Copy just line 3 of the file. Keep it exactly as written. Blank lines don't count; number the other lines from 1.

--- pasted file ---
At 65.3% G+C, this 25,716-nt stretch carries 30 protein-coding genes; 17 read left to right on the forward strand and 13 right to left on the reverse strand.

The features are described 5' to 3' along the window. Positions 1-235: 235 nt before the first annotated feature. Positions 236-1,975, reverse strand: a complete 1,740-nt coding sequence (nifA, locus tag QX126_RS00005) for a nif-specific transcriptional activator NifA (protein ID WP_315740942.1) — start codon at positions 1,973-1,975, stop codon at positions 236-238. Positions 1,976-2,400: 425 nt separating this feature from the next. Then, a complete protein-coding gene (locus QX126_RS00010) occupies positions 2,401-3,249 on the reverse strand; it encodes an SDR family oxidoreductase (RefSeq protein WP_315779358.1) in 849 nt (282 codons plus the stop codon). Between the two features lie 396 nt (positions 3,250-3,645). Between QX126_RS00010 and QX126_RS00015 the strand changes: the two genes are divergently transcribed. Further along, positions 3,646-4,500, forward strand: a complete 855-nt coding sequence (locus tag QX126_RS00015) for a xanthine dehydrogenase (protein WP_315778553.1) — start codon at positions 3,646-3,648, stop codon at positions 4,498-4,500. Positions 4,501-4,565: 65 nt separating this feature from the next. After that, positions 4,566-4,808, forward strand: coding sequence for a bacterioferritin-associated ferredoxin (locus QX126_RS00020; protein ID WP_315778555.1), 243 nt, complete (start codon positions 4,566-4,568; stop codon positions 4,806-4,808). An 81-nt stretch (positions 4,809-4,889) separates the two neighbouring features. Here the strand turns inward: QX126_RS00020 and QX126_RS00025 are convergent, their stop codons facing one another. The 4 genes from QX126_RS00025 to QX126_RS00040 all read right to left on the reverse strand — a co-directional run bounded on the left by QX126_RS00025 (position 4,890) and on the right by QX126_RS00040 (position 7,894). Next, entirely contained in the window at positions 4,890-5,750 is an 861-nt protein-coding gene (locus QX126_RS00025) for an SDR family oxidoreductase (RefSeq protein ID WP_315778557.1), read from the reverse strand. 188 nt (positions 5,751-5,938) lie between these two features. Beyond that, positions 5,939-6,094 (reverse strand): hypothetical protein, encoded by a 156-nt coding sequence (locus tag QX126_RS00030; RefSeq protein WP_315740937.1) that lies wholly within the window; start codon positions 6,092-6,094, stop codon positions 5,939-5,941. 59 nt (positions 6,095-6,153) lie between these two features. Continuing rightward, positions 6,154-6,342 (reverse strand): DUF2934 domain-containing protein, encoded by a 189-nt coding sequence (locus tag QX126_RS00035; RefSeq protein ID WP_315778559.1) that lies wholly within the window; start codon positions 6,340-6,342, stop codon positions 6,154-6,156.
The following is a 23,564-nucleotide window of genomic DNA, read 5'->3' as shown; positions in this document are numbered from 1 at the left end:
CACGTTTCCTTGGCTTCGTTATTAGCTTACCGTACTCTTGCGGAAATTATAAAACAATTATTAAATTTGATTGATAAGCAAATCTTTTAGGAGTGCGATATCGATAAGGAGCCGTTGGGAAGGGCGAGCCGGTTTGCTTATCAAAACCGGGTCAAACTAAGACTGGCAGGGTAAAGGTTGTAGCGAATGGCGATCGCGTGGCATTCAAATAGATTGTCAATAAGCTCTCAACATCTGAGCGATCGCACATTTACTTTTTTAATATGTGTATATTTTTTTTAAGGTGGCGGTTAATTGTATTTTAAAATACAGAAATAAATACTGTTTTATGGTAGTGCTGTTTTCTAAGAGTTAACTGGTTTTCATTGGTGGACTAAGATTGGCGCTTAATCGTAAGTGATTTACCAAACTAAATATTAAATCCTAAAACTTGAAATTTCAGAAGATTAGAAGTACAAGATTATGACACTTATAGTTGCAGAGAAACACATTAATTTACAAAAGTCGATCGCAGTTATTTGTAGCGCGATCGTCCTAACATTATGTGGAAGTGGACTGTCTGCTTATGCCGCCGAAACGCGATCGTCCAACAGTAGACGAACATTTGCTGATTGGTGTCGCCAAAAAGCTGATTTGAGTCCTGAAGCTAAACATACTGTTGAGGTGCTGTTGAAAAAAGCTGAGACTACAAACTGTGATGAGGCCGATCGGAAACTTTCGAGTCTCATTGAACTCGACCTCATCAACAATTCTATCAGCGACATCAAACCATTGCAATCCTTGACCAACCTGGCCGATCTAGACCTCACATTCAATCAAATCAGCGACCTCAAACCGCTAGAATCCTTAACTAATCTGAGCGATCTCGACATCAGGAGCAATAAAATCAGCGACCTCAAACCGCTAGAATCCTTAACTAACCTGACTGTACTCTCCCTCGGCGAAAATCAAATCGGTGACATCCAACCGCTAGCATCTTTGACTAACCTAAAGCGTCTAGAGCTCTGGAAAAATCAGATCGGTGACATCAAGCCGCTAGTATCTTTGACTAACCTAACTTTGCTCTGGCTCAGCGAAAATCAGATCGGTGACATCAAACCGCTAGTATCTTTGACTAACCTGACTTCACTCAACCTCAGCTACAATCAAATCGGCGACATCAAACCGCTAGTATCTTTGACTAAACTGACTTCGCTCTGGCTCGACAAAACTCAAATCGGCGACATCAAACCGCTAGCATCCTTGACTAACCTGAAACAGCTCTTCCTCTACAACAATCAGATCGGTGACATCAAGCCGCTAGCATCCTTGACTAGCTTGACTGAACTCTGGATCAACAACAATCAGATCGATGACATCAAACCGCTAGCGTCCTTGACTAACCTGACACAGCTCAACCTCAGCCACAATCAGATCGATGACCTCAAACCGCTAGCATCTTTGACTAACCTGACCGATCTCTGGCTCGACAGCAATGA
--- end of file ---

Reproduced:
The following is a 23,564-nucleotide window of genomic DNA, read 5'->3' as shown; positions in this document are numbered from 1 at the left end: